The gruesome origin of tea
There are many legends and tales explaining the origin of tea that we love so much today, but one of them is especially grisly. Back in the day a monk named Bodhidharma travelled all the way from India to China in order to spread teachings of Buddhism. He stayed in a cave near Shaolin and spent 9 years in mediation with his eyes wide open and without any food or water whatsoever. Years later he decided to repeat his long-term meditation, but was unable to do so as he was dozing off all the time. In a fit of anger he cut off his eyelids and threw them on the ground so he could never sleep at all. To his surprise, a plant grew from the ground where his eyelids fell. That is how tea came to be.
The Werewolf of Shaolin
As the legend goes, there was a man named Tai Djin who suffered from hypertrichosis which made his body all covered with hair. His family took him for a demon and abandoned the baby in a forest where he was picked up by traveling Shaolin monks. The child grew up in the monastery and became one of the most prominent fighters in China. It is believed that he mastered more than 100 weapons and could use 200 ‘empty hand’ fighting techniques. He could even use the infamous ‘death touch’! No one knows if he was actually this good, but Tai Djin still serves as an inspiration for martial artists all around the world.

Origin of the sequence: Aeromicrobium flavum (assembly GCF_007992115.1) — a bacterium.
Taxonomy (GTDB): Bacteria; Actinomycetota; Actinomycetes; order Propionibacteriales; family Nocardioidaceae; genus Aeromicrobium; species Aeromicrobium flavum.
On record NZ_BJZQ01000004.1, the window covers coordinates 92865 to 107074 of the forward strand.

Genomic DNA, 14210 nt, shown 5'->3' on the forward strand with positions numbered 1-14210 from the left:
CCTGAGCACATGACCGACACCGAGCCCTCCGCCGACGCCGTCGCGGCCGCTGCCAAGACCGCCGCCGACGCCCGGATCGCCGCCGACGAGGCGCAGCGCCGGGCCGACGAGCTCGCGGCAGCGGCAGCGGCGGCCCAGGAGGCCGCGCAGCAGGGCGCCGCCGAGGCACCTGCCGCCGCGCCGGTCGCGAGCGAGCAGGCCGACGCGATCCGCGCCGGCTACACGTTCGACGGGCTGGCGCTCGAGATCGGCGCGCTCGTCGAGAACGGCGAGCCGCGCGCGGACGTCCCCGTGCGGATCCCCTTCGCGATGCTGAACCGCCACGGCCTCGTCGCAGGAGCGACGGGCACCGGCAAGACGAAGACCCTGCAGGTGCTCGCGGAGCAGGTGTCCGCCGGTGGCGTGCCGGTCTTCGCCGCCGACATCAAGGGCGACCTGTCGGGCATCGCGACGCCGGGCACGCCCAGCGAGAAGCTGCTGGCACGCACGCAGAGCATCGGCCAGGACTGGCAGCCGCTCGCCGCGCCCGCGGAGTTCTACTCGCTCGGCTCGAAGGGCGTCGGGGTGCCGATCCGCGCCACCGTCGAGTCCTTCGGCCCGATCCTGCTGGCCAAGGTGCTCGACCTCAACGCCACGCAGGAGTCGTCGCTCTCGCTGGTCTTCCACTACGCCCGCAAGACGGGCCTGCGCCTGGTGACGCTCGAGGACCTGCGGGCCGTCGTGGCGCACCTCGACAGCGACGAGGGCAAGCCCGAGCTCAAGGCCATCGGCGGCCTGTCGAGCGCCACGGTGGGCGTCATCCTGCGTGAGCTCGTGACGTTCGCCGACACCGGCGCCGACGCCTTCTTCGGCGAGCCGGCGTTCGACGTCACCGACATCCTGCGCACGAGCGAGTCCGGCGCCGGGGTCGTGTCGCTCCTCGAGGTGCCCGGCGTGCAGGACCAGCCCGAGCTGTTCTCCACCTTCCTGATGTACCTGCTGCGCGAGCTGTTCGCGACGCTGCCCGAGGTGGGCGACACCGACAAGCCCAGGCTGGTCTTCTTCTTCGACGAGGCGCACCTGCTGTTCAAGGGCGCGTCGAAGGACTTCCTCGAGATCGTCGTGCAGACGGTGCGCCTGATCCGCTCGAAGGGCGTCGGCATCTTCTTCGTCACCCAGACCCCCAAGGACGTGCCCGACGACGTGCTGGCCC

Shaolin and Japanese pirates
The ‘dwarf pirates’ of Japan that went by the name Wokou were a deadly force during the early 16th century. They ravaged dozens of China’s coastal towns killing hundreds of people. When the Wokou attacked Hangzhou, a rich port city with thousands of citizens, the Chinese government had finally had enough. Ming court ordered 120 elite Shaolin monks to destroy the enemy, but the task wasn’t as easy as everyone was hoping it to be. It took four tiresome battles to defeat the Wokou, but the monks were finally victorious, killing every pirate they came across.